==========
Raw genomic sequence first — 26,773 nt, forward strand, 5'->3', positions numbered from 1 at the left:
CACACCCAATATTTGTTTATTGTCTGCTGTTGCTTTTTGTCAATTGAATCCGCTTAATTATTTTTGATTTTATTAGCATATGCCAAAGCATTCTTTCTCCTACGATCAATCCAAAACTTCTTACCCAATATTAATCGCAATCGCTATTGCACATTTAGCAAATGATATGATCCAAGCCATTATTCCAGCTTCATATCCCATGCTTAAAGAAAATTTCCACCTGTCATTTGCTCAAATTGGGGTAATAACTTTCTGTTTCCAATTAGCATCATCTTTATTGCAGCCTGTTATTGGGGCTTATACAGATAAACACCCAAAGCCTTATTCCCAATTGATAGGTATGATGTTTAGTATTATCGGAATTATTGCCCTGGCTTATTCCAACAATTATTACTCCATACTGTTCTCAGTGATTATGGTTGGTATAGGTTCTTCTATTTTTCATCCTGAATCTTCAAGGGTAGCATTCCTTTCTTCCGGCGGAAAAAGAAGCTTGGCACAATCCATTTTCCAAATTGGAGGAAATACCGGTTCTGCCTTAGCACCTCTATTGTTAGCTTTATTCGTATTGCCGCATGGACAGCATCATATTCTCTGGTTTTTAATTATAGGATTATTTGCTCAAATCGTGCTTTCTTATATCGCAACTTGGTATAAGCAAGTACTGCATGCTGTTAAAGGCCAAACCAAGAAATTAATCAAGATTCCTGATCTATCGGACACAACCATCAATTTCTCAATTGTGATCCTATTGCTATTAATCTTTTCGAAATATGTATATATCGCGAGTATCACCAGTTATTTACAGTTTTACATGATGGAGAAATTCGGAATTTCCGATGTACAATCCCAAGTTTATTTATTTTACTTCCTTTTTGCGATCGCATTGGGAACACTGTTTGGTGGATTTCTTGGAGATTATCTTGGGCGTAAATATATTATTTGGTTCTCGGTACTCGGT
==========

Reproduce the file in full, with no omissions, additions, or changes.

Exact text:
Raw genomic sequence first — 26,773 nt, forward strand, 5'->3', positions numbered from 1 at the left:
CACACCCAATATTTGTTTATTGTCTGCTGTTGCTTTTTGTCAATTGAATCCGCTTAATTATTTTTGATTTTATTAGCATATGCCAAAGCATTCTTTCTCCTACGATCAATCCAAAACTTCTTACCCAATATTAATCGCAATCGCTATTGCACATTTAGCAAATGATATGATCCAAGCCATTATTCCAGCTTCATATCCCATGCTTAAAGAAAATTTCCACCTGTCATTTGCTCAAATTGGGGTAATAACTTTCTGTTTCCAATTAGCATCATCTTTATTGCAGCCTGTTATTGGGGCTTATACAGATAAACACCCAAAGCCTTATTCCCAATTGATAGGTATGATGTTTAGTATTATCGGAATTATTGCCCTGGCTTATTCCAACAATTATTACTCCATACTGTTCTCAGTGATTATGGTTGGTATAGGTTCTTCTATTTTTCATCCTGAATCTTCAAGGGTAGCATTCCTTTCTTCCGGCGGAAAAAGAAGCTTGGCACAATCCATTTTCCAAATTGGAGGAAATACCGGTTCTGCCTTAGCACCTCTATTGTTAGCTTTATTCGTATTGCCGCATGGACAGCATCATATTCTCTGGTTTTTAATTATAGGATTATTTGCTCAAATCGTGCTTTCTTATATCGCAACTTGGTATAAGCAAGTACTGCATGCTGTTAAAGGCCAAACCAAGAAATTAATCAAGATTCCTGATCTATCGGACACAACCATCAATTTCTCAATTGTGATCCTATTGCTATTAATCTTTTCGAAATATGTATATATCGCGAGTATCACCAGTTATTTACAGTTTTACATGATGGAGAAATTCGGAATTTCCGATGTACAATCCCAAGTTTATTTATTTTACTTCCTTTTTGCGATCGCATTGGGAACACTGTTTGGTGGATTTCTTGGAGATTATCTTGGGCGTAAATATATTATTTGGTTCTCGGTACTCGGT